According to the report most visitor spending supports jobs in restaurants, grocery and convenience stores (39 percent), hotels, motels and B&Bs (27 percent), and other amusement and recreation (20 percent).
To download the report, visit nature.nps.gov/socialscience/economics.cfm.
Housing sales drop in January
New Hampshire residential unit sales dropped 13 percent in January, down from a strong January a year ago, but prices continued their upward trend, 14 percent higher for the month than in January of last year, according to data released recently by the New Hampshire Association of Realtors.
The 696 closed sales in January were a substantial drop from the 801 of a year ago, but even so it was the second best opening month since 2006. And the $220,000 median price was the highest seen in a New Hampshire January since 2009.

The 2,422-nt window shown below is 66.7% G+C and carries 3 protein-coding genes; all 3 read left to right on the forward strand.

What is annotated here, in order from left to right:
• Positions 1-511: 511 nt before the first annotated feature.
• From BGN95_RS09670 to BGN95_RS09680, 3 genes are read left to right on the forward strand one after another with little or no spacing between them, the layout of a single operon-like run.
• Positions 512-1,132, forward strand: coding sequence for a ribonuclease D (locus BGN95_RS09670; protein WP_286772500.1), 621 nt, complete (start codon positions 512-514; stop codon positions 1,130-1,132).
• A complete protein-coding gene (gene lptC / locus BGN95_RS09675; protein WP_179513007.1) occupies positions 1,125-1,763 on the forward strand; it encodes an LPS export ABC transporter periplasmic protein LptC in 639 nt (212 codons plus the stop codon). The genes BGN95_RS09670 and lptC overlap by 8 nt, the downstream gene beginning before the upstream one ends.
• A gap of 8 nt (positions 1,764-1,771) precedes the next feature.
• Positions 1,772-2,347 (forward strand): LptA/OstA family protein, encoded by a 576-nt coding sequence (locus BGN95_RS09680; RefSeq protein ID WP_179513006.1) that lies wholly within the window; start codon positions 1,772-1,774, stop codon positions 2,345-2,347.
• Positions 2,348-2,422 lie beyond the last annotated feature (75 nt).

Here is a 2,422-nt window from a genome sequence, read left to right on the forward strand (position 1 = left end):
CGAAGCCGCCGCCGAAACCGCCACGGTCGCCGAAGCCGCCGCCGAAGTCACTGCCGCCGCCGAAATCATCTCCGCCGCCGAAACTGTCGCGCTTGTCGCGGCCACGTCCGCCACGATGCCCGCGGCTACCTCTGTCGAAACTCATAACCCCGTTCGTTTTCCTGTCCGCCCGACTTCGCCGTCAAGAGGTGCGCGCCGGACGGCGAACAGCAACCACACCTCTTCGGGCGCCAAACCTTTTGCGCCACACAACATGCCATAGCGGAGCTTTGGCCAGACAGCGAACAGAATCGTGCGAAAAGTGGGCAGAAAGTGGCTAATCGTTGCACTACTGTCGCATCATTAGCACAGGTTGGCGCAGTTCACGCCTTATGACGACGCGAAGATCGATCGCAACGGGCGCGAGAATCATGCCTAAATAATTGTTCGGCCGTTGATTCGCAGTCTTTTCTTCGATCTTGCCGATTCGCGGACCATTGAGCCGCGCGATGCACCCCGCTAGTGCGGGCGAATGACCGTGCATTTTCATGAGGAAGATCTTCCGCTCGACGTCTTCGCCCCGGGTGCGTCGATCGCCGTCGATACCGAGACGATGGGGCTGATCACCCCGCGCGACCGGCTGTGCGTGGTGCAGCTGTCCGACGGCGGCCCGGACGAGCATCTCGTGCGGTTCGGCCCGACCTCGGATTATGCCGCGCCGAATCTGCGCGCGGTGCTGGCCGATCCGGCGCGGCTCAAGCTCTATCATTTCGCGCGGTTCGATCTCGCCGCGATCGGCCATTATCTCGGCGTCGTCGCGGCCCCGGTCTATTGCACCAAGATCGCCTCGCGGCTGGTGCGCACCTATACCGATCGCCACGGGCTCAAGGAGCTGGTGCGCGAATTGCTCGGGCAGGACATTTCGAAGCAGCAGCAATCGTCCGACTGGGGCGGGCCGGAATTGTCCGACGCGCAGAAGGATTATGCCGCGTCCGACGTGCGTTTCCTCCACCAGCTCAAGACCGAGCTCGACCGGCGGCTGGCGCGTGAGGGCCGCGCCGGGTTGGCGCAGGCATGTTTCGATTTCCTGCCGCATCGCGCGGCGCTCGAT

January sales volume, meaning the total dollars exchanged in the month’s transactions, saw an increase of over 9 percent.
Locally, only Grafton and Rockingham counties saw increased residential unit sales in January.
Six to nine months’ supply is the range typically cited as being a balanced market, while a larger number indicates a buyers’ market and lower numbers a sellers’ market. In recent years, the number has consistently been in the high teens, and as much as 20 in 2009.
January ended with 7.3 months’ supply of inventory.
New listings in January dropped by nearly 9 percent from the same period a year ago.
Condominium sales in New Hampshire, meanwhile, saw a similar trend in terms of sales and price, with unit sales down 5 percent but median price ahead by 17 percent, to $165,000, in January. Sales volume saw a 4 percent increase.